Pelosi: Why no, I'm not denying Trump a platform by canceling SOTU

No? How about a dais? A riser? CNN’s Manu Raju asked the question that John Sexton raised yesterday. Isn’t her “suggestion” to postpone or cancel the State of the Union address just another form of deplatforming by the Left to prevent speech they don’t like? Not at all, Pelosi replied. She just doesn’t think Donald Trump should speak until federal workers get paid:

It’s “deplatforming” in a literal and immediate sense, although it’s questionable in the normal political sense in which the term is generally used. Pelosi is literally denying Trump a platform for the specific appearance set for January 29th. Usually, though, “deplatforming” suggests something a little more permanent, such as the result of the pitchfork-and-torch brigade’s efforts to get Kevin Williamson fired at The Atlantic for work he’d done years earlier. It’s also a bit more applicable on college campuses that force cancellations of conservative speakers, which tends to be a chronic condition rather than a one-off.

At least Pelosi has changed her tune on motive. Yesterday she claimed that she wanted the SOTU event postponed or canceled because of security concerns, but the Department of Homeland Security said they were fully capable of securing the event, shutdown or no. Today it’s all about getting federal employees paid, which transforms this from a security issue to a hardball and unprecedented negotiating tactic.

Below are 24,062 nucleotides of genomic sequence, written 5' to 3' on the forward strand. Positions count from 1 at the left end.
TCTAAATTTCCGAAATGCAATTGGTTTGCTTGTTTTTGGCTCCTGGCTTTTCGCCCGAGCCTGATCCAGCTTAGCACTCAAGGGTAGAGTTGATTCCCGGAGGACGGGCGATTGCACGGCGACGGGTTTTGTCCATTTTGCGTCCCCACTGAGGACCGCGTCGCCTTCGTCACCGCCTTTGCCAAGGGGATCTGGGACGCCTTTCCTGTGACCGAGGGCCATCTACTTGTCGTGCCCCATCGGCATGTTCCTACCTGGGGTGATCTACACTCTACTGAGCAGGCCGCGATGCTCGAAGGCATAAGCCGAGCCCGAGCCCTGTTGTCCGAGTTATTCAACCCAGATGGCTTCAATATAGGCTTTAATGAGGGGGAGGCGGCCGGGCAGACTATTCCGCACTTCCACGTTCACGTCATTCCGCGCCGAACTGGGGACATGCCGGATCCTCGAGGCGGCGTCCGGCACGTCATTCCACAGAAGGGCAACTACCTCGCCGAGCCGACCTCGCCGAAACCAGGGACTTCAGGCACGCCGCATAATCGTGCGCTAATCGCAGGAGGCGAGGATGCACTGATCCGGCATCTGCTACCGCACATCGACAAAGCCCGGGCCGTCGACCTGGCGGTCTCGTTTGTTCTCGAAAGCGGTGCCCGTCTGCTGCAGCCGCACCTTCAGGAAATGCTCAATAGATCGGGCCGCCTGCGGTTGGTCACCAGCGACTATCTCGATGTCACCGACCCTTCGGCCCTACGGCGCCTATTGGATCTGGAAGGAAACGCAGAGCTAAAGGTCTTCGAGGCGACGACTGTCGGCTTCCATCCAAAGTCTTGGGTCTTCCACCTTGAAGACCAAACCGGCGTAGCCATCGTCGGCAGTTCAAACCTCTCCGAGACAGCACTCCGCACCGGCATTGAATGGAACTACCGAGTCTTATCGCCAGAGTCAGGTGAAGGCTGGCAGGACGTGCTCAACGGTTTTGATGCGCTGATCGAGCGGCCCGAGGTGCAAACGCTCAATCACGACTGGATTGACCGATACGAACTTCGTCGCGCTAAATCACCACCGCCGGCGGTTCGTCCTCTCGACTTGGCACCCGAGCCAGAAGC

And that’s a change that matters. No previous president has had to overcome a policy difference in order to address a joint session of Congress, even in circumstances where the Speaker is from the opposing party. Joint sessions for presidential addresses (SOTUs and others) are an institutional tradition, or at least they were. If Pelosi now wants to treat this as a political spoil to be negotiated, then she should get used to questions about deplatforming on the basis of ideological conflict.

By the way, the Trump administration is working hard on expanding the universe of federal employees working without pay in the shutdown:

“It’s time for the Democrats to negotiate,” Russell T. Vought, the acting director of the White House’s Office of Management and Budget who helped lead the effort to recall I.R.S. employees, recently said. “In the meantime, we will make this shutdown as painless as possible, consistent with the law.”

That last phrase — consistent with the law — has proved crucial for a team of 12 lawyers working under Mr. Vought. In past shutdowns, only workers deemed “essential” to protecting life and property — a category that would include people like Secret Service agents — were allowed to work.

But the budget office is now focused on Justice Department guidance, issued by previous administrations, that would broaden who is considered essential, using lesser known exceptions to call back thousands of employees to perform duties like preparing taxes or opening mail.

A senior administration official, who spoke on the condition of anonymity, said lawyers were relying on guidance issued during past shutdowns, including a Clinton-era contingency plan that allows exceptions for workers whose duties do not rely on yearly appropriations.

At the basis of this, of course, is the utter refusal by both sides to come off even an iota from their original bargaining positions. Trump still wants his $5 billion, and Pelosi still doesn’t want a wall. She emphasized that in the same presser. She’s not for a wall, and so she’s also not for paying federal employees as long as Trump insists on getting funding for one. And the beat goes on.